The truth is that some of the artists represented in “Generations” happen to be some of the best 20th-century American artists, period. That they surface from the museum’s collection to serve a didactic cause, or worse, to satisfy a mandate for diversity, makes for unfortunate viewing conditions and sets up an environment of exclusion for the very artists they want to include. Art by Romare Bearden and Jacob Lawrence, for example, often is isolated for its cultural relevance. But what about its sheer aesthetic force? Is it less significant as an art object because the content, directly or indirectly, is related to unresolved racial issues?
Of course the Virginia Museum isn’t telling the wrong story, and it certainly isn’t the only institution pressured to act as a moral agent. But what happened to art — the quality of an object that can lift viewers out of time and place? Only when the cultural pendulum swings away from such strict Platonic principles will the art of those like Bearden and Lawrence be free to speak for themselves.
In “Generations,” those whose racial heritage clearly influences their work hardly segregate themselves, like Allison Saar, whose figures stand for those on the outside; Jacob Lawrence, who chronicled black American history; and photographer James VanDerZee, who documented the Harlem Renaissance. They set real American conditions into visible poetry that extends far beyond the reaches of those of color.
Such artists as Faith Ringgold and Romare Bearden often are exhibited to represent an African-American point of view but they are two of the best at voicing memories of childhood and domestic life no matter what their color. Both working with collage (Bearden works with paper and Ringgold with fabric), they cull rich details from their past to relay the sights and sounds of bustling kitchens, family members and friends, and colorful environments all elevated to become magical.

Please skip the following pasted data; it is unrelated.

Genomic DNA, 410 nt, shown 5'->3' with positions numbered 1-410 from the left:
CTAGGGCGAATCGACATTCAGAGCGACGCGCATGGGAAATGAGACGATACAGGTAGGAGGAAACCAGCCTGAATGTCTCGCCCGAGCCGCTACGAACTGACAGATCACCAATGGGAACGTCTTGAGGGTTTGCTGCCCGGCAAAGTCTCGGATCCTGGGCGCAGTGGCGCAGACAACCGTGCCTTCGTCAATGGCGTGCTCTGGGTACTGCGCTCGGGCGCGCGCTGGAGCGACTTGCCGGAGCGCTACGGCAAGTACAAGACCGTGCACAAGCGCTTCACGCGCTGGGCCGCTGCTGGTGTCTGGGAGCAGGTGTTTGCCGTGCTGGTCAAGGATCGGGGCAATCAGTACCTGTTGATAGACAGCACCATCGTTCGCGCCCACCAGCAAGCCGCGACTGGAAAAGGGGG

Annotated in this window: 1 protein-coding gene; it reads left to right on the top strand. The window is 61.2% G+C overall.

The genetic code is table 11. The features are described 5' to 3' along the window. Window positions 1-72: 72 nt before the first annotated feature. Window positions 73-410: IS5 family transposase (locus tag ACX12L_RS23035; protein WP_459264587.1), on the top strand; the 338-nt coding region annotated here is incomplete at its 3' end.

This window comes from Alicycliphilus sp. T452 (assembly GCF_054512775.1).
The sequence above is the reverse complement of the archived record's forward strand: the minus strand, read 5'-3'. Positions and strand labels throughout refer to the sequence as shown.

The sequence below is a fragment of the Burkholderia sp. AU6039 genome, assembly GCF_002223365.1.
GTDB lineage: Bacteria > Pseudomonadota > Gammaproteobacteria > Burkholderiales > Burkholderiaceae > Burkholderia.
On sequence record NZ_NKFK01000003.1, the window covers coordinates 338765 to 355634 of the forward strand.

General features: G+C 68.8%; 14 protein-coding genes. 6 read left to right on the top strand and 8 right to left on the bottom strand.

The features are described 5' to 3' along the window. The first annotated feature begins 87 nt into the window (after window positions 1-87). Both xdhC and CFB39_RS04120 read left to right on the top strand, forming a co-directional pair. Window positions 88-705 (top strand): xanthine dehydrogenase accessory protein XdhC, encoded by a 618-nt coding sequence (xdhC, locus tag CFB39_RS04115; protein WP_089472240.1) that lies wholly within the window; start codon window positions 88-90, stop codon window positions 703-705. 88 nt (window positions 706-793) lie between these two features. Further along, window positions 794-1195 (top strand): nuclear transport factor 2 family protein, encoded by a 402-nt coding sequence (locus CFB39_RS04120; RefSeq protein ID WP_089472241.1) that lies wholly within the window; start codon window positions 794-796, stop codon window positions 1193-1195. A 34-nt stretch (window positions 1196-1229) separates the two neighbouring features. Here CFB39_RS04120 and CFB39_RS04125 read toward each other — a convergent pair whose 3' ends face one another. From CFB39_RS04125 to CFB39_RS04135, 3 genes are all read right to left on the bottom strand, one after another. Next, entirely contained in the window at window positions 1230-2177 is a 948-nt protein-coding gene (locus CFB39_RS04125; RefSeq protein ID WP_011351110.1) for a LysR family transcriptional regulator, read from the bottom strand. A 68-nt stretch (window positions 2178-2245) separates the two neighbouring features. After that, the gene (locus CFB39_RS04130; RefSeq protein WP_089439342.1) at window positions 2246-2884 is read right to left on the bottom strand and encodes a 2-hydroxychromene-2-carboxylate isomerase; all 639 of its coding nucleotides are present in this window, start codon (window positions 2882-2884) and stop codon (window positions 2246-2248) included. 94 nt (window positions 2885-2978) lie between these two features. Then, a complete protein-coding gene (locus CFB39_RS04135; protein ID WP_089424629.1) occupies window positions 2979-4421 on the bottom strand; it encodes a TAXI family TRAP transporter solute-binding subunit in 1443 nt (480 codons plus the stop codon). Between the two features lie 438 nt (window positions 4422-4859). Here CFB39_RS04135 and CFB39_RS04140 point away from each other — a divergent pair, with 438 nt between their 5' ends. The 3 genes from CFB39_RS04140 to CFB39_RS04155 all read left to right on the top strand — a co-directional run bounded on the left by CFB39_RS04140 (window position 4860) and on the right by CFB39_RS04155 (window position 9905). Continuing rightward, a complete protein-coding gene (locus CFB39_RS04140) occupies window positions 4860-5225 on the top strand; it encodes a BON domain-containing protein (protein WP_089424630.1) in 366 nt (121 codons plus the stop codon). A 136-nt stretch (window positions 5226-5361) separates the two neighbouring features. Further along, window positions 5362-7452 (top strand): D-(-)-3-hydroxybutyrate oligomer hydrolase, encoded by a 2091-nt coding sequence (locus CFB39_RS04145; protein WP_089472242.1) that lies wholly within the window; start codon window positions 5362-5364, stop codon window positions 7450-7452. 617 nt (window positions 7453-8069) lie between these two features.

In Ringgold ’s vibrant quilt “Tar Beach II,” she reflects on memories of summer nights spent on her urban apartment-building roof. There, vistas of the city inspire the narrator, Ringgold as a child, to soar above the hot tar rooftop and take ownership of the city beyond. Ringgold’s quilt form, a literal piecing of material, text and images, reinforces her deep-rooted storytelling and emphasizes the comfort found in revisiting childhood imagination.
Bearden’s “Autumn of the Red Hat” conjures a domestic scene overflowing with family life. In it a woman is measured for a garment, a sewing machine stands ready, a guitar rests on the floor and chickens run loose. Bearden builds the rural, down-home setting with brilliant pattern and texture as if to emphasize the chaotic atmosphere. But his skillful development of every contour, from the frantic gestures of the chickens to the elegant curves of the figures and the red hat itself, transforms the commotion into an intricate ballet. No one is better at blending calming grace with exuberant spirit than Bearden.
“Generations” not only reminds the viewer that a collection of African-American art exists at the museum, but it also reminds the viewer that art exists at the museum. Even art by the exhibit’s regional lesser-knowns help to prove that the individual work is more meaningful than any category that supposedly binds them. S
“Generations: African-American Art in the VMFA Collection” is on display at the Virginia Museum of Fine Arts, 2800 Grove Ave., through Nov. 30.
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